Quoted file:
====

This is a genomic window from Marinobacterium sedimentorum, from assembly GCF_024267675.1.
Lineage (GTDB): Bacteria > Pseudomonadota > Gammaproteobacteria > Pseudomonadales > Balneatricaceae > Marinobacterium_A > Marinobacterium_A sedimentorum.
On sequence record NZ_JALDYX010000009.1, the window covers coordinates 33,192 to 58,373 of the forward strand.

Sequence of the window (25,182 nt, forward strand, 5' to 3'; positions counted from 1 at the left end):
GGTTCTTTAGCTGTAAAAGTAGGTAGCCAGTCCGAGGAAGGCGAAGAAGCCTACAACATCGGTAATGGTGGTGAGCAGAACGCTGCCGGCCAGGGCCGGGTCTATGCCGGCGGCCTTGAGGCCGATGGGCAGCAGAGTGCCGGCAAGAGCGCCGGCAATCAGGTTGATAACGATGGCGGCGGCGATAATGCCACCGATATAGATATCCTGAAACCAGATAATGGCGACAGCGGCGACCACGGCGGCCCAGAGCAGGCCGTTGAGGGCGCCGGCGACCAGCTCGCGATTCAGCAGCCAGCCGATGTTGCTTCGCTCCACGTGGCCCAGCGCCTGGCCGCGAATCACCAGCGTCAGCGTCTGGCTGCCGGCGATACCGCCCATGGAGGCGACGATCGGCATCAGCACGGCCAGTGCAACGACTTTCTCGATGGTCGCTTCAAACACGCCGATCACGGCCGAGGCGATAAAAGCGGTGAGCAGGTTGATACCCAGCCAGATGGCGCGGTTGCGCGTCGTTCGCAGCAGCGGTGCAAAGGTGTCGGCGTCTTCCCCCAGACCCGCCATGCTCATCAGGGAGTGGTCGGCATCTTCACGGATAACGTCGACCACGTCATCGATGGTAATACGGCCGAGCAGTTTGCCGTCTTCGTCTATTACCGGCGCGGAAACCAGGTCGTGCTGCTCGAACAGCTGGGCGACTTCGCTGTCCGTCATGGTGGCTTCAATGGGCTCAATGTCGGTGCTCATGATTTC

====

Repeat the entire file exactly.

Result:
This is a genomic window from Marinobacterium sedimentorum, from assembly GCF_024267675.1.
Lineage (GTDB): Bacteria > Pseudomonadota > Gammaproteobacteria > Pseudomonadales > Balneatricaceae > Marinobacterium_A > Marinobacterium_A sedimentorum.
On sequence record NZ_JALDYX010000009.1, the window covers coordinates 33,192 to 58,373 of the forward strand.

Sequence of the window (25,182 nt, forward strand, 5' to 3'; positions counted from 1 at the left end):
GGTTCTTTAGCTGTAAAAGTAGGTAGCCAGTCCGAGGAAGGCGAAGAAGCCTACAACATCGGTAATGGTGGTGAGCAGAACGCTGCCGGCCAGGGCCGGGTCTATGCCGGCGGCCTTGAGGCCGATGGGCAGCAGAGTGCCGGCAAGAGCGCCGGCAATCAGGTTGATAACGATGGCGGCGGCGATAATGCCACCGATATAGATATCCTGAAACCAGATAATGGCGACAGCGGCGACCACGGCGGCCCAGAGCAGGCCGTTGAGGGCGCCGGCGACCAGCTCGCGATTCAGCAGCCAGCCGATGTTGCTTCGCTCCACGTGGCCCAGCGCCTGGCCGCGAATCACCAGCGTCAGCGTCTGGCTGCCGGCGATACCGCCCATGGAGGCGACGATCGGCATCAGCACGGCCAGTGCAACGACTTTCTCGATGGTCGCTTCAAACACGCCGATCACGGCCGAGGCGATAAAAGCGGTGAGCAGGTTGATACCCAGCCAGATGGCGCGGTTGCGCGTCGTTCGCAGCAGCGGTGCAAAGGTGTCGGCGTCTTCCCCCAGACCCGCCATGCTCATCAGGGAGTGGTCGGCATCTTCACGGATAACGTCGACCACGTCATCGATGGTAATACGGCCGAGCAGTTTGCCGTCTTCGTCTATTACCGGCGCGGAAACCAGGTCGTGCTGCTCGAACAGCTGGGCGACTTCGCTGTCCGTCATGGTGGCTTCAATGGGCTCAATGTCGGTGCTCATGATTTC